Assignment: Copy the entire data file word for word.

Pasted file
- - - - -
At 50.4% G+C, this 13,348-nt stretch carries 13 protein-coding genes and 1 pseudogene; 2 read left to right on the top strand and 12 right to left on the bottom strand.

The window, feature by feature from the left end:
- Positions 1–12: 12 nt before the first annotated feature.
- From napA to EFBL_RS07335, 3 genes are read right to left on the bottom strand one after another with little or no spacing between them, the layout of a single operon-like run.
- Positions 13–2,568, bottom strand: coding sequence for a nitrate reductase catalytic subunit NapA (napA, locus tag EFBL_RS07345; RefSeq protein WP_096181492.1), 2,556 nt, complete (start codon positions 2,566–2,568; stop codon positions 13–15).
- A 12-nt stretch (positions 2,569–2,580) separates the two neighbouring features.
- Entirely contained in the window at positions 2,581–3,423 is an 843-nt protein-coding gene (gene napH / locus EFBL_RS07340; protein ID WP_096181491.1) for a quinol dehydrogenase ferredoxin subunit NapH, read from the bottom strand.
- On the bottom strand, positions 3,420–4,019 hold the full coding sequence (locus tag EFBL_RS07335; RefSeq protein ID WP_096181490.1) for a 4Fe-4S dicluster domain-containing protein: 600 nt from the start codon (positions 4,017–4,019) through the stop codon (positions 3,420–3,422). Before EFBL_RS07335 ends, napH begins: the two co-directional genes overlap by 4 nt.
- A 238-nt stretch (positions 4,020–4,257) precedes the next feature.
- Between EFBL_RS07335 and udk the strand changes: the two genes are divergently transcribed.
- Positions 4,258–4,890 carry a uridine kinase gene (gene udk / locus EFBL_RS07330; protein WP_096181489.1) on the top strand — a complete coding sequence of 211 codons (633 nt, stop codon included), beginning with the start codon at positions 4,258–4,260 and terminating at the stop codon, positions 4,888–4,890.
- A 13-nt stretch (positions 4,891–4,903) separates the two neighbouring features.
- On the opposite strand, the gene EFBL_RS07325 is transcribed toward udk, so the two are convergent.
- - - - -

At 50.4% G+C, this 13,348-nt stretch carries 13 protein-coding genes and 1 pseudogene; 2 read left to right on the top strand and 12 right to left on the bottom strand.

The window, feature by feature from the left end:
- Positions 1–12: 12 nt before the first annotated feature.
- From napA to EFBL_RS07335, 3 genes are read right to left on the bottom strand one after another with little or no spacing between them, the layout of a single operon-like run.
- Positions 13–2,568, bottom strand: coding sequence for a nitrate reductase catalytic subunit NapA (napA, locus tag EFBL_RS07345; RefSeq protein WP_096181492.1), 2,556 nt, complete (start codon positions 2,566–2,568; stop codon positions 13–15).
- A 12-nt stretch (positions 2,569–2,580) separates the two neighbouring features.
- Entirely contained in the window at positions 2,581–3,423 is an 843-nt protein-coding gene (gene napH / locus EFBL_RS07340; protein ID WP_096181491.1) for a quinol dehydrogenase ferredoxin subunit NapH, read from the bottom strand.
- On the bottom strand, positions 3,420–4,019 hold the full coding sequence (locus tag EFBL_RS07335; RefSeq protein ID WP_096181490.1) for a 4Fe-4S dicluster domain-containing protein: 600 nt from the start codon (positions 4,017–4,019) through the stop codon (positions 3,420–3,422). Before EFBL_RS07335 ends, napH begins: the two co-directional genes overlap by 4 nt.
- A 238-nt stretch (positions 4,020–4,257) precedes the next feature.
- Between EFBL_RS07335 and udk the strand changes: the two genes are divergently transcribed.
- Positions 4,258–4,890 carry a uridine kinase gene (gene udk / locus EFBL_RS07330; protein WP_096181489.1) on the top strand — a complete coding sequence of 211 codons (633 nt, stop codon included), beginning with the start codon at positions 4,258–4,260 and terminating at the stop codon, positions 4,888–4,890.
- A 13-nt stretch (positions 4,891–4,903) separates the two neighbouring features.
- On the opposite strand, the gene EFBL_RS07325 is transcribed toward udk, so the two are convergent.